The Leyland foodbank trying to provide extras as well as essentials this winter

A Leyland community group that established itself as a full-scale foodbank during lockdown says that it wants to provide the people it helps not just with something to eat but something to do as a long winter sets in.

By Paul Faulkner
Friday, 30th October 2020, 2:40 pm
Updated Friday, 30th October 2020, 8:04 pm

The doors of the Wade Hall Community Association on Royal Avenue are usually wide open to locals who benefit from the companionship on offer as well as the consumables – but that all changed back in March.

The groups and activities that were hosted at the facility all fell silent as the small band of volunteers became a lifeline for those in need of practical support when the pandemic took hold – handing out food parcels at the door or delivering them to the doorsteps of those vulnerable residents unable to leave home.

“We’d usually have children, the elderly and all kinds of different groups in the centre doing different things,” said the charity’s chair Joan Musker.

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Food bags lined up and ready to go at the Wade Hall Community Association

“We’ve always helped with food, but that became our main focus after lockdown, because so many people were struggling – they were either furloughed or lost their jobs altogether.”

Joan is expecting demand to grow further as the effect of the Tier 3 restrictions begins to be felt and Christmas approaches.

However, the charity is keen to keep sight of the need for the wider support it offers in more normal times – and try to replicate it where it can.

During half term, it has distributed dozens of activity packs to children – along with food bags to their families – and has already launched its Christmas toy appeal, asking locals to “put one more person on your Christmas list”.

“We’ve given out things that children can make and create. They’re going through a lot at the moment – it’s confusing for them and we wanted to provide something to occupy them.

“And we want to make sure that every child gets a gift at Christmas – it’d be so sad to think of any of them going without.”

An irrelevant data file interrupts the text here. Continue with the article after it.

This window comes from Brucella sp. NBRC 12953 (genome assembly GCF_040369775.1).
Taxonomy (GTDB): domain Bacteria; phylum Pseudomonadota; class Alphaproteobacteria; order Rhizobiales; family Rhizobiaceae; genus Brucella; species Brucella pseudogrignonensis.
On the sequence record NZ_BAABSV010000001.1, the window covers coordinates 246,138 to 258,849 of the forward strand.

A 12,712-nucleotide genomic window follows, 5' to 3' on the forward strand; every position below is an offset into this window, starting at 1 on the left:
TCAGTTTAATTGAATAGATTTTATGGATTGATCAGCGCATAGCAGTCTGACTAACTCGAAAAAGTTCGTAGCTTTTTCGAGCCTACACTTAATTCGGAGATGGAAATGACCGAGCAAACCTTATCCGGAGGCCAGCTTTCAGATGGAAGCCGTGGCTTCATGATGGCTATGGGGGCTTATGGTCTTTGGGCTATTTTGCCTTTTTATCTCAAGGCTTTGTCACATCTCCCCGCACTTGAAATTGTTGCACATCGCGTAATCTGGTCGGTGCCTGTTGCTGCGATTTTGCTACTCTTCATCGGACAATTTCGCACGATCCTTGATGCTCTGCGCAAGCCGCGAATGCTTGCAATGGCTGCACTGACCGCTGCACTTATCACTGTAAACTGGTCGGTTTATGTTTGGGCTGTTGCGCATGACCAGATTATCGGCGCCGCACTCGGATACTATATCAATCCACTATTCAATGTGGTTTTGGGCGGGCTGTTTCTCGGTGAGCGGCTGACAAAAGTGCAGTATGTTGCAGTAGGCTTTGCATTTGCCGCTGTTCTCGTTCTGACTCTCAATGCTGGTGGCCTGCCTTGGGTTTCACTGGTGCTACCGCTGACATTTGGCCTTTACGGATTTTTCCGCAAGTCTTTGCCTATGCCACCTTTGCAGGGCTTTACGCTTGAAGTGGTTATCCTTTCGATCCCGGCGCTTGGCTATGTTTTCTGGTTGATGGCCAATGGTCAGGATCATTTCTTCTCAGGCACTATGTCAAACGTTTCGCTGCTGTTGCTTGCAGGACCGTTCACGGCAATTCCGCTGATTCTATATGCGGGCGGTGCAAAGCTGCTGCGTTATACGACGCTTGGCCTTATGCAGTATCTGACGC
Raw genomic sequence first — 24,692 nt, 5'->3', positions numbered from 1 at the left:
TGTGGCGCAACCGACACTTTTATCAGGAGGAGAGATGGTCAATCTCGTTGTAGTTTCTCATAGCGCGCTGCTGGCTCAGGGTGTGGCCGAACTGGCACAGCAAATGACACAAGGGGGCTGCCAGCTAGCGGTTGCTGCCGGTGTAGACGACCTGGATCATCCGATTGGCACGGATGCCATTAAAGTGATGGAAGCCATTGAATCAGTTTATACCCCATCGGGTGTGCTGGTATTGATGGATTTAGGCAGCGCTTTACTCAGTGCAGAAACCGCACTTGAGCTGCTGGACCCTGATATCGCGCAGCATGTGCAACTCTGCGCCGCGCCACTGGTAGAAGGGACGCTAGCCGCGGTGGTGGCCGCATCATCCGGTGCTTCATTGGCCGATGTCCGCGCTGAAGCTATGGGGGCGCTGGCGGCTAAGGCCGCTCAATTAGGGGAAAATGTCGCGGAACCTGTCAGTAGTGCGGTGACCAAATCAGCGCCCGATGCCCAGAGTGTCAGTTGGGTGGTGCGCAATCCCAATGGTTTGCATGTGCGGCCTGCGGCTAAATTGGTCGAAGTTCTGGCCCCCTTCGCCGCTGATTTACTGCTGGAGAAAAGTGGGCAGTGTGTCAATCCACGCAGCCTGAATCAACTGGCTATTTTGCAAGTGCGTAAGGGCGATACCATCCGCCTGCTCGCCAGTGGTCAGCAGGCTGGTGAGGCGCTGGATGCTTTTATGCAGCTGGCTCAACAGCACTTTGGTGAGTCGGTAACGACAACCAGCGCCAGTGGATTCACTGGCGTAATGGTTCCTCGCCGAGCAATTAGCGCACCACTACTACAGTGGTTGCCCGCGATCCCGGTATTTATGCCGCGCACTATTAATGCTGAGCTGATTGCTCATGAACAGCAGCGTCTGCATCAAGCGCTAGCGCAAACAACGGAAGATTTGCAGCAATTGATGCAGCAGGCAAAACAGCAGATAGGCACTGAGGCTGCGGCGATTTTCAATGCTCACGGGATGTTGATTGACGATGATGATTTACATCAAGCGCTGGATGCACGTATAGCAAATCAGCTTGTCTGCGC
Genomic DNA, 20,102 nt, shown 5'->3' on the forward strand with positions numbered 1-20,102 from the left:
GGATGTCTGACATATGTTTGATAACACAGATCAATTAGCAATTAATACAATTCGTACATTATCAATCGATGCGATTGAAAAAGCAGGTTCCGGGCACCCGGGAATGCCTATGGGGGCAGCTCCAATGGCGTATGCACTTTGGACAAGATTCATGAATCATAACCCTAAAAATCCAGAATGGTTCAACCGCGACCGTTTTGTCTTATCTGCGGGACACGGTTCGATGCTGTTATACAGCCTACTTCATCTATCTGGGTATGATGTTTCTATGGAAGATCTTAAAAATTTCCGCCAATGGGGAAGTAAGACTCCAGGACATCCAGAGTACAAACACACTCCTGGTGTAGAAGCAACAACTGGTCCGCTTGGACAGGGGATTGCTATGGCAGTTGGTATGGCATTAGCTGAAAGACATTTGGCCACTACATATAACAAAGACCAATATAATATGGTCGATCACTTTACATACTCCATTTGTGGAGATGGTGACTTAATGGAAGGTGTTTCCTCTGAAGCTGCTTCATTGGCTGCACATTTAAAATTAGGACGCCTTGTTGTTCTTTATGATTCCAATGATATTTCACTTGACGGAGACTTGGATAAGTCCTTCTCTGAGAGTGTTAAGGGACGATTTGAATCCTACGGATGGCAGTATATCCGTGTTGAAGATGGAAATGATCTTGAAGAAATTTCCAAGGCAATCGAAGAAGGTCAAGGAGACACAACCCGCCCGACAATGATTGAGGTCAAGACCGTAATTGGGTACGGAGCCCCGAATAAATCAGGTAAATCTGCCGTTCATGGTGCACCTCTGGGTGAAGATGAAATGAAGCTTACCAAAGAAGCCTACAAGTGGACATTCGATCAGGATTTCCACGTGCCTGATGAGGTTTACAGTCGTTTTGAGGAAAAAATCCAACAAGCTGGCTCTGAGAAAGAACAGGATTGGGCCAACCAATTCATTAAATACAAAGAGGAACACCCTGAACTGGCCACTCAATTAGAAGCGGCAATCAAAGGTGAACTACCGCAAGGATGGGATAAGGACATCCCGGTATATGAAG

Meanwhile, those at the other end of the age spectrum have not been forgotten about – and have been receiving added treats in their food parcels, like magazines and puzzle books to brighten what may otherwise be dark and lonely days. They have also been reassured that they are not alone during a time of enforced isolation.

“A lot of the elderly are just happy to see somebody on their doorstep – socially-distanced – who they can talk to.

“We may be the only people they see when we deliver to them – and we let them know that we’re only on the other end of the phone, because you can tell a lot of people just want a chat,” Joan explained.

She said that the expected rise in demand in the coming months means the association is “forever asking” for donations – and paid tribute to the public and businesses of South Ribble, many of whom are struggling themselves, for their generosity so far this year.

Joan believes that the charity’s efforts will both lighten the burden and lift the mood of the locals it helps in the coming months.

However, she is particularly sorry to see one of the organisation’s Christmas traditions claimed by coronavirus – and hopes that the essentials and extras provided to those in need will unite them all in spirit on what is usually a day for gatherings.

“We’d normally open on Christmas afternoon for refreshments – but it was actually more about the company and making sure people weren’t by themselves.

“We’d play games and chat – because it can be a difficult and lonely day for some people, both the elderly and young families.

“It certainly isn’t always the happy time people want it to be.”

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